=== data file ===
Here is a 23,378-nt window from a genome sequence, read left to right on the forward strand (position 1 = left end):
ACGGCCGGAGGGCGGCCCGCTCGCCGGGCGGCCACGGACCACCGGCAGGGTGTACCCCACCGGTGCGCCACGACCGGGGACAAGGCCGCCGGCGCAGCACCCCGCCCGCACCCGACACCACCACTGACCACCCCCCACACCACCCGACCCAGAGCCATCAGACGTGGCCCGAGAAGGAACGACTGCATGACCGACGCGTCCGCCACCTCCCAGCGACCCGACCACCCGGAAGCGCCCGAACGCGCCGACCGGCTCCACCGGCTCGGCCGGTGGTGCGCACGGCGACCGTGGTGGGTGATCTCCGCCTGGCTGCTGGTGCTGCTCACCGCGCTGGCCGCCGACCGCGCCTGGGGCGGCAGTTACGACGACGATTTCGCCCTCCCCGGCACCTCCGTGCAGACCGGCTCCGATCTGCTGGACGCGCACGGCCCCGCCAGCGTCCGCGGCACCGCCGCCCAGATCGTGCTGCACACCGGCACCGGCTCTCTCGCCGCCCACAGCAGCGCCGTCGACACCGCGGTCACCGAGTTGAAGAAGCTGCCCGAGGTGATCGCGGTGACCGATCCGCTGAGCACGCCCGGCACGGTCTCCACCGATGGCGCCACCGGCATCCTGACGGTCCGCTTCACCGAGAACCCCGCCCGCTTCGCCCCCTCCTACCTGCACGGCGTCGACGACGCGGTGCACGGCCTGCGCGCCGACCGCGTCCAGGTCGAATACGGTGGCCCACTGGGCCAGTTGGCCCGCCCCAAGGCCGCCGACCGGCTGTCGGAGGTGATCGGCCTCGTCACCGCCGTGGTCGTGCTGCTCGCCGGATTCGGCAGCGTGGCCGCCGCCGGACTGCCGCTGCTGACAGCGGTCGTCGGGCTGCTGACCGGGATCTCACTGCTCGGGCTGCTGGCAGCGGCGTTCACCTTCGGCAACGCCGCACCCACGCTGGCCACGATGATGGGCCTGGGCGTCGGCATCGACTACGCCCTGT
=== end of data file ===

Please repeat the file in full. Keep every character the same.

Here is a 23,378-nt window from a genome sequence, read left to right on the forward strand (position 1 = left end):
ACGGCCGGAGGGCGGCCCGCTCGCCGGGCGGCCACGGACCACCGGCAGGGTGTACCCCACCGGTGCGCCACGACCGGGGACAAGGCCGCCGGCGCAGCACCCCGCCCGCACCCGACACCACCACTGACCACCCCCCACACCACCCGACCCAGAGCCATCAGACGTGGCCCGAGAAGGAACGACTGCATGACCGACGCGTCCGCCACCTCCCAGCGACCCGACCACCCGGAAGCGCCCGAACGCGCCGACCGGCTCCACCGGCTCGGCCGGTGGTGCGCACGGCGACCGTGGTGGGTGATCTCCGCCTGGCTGCTGGTGCTGCTCACCGCGCTGGCCGCCGACCGCGCCTGGGGCGGCAGTTACGACGACGATTTCGCCCTCCCCGGCACCTCCGTGCAGACCGGCTCCGATCTGCTGGACGCGCACGGCCCCGCCAGCGTCCGCGGCACCGCCGCCCAGATCGTGCTGCACACCGGCACCGGCTCTCTCGCCGCCCACAGCAGCGCCGTCGACACCGCGGTCACCGAGTTGAAGAAGCTGCCCGAGGTGATCGCGGTGACCGATCCGCTGAGCACGCCCGGCACGGTCTCCACCGATGGCGCCACCGGCATCCTGACGGTCCGCTTCACCGAGAACCCCGCCCGCTTCGCCCCCTCCTACCTGCACGGCGTCGACGACGCGGTGCACGGCCTGCGCGCCGACCGCGTCCAGGTCGAATACGGTGGCCCACTGGGCCAGTTGGCCCGCCCCAAGGCCGCCGACCGGCTGTCGGAGGTGATCGGCCTCGTCACCGCCGTGGTCGTGCTGCTCGCCGGATTCGGCAGCGTGGCCGCCGCCGGACTGCCGCTGCTGACAGCGGTCGTCGGGCTGCTGACCGGGATCTCACTGCTCGGGCTGCTGGCAGCGGCGTTCACCTTCGGCAACGCCGCACCCACGCTGGCCACGATGATGGGCCTGGGCGTCGGCATCGACTACGCCCTGT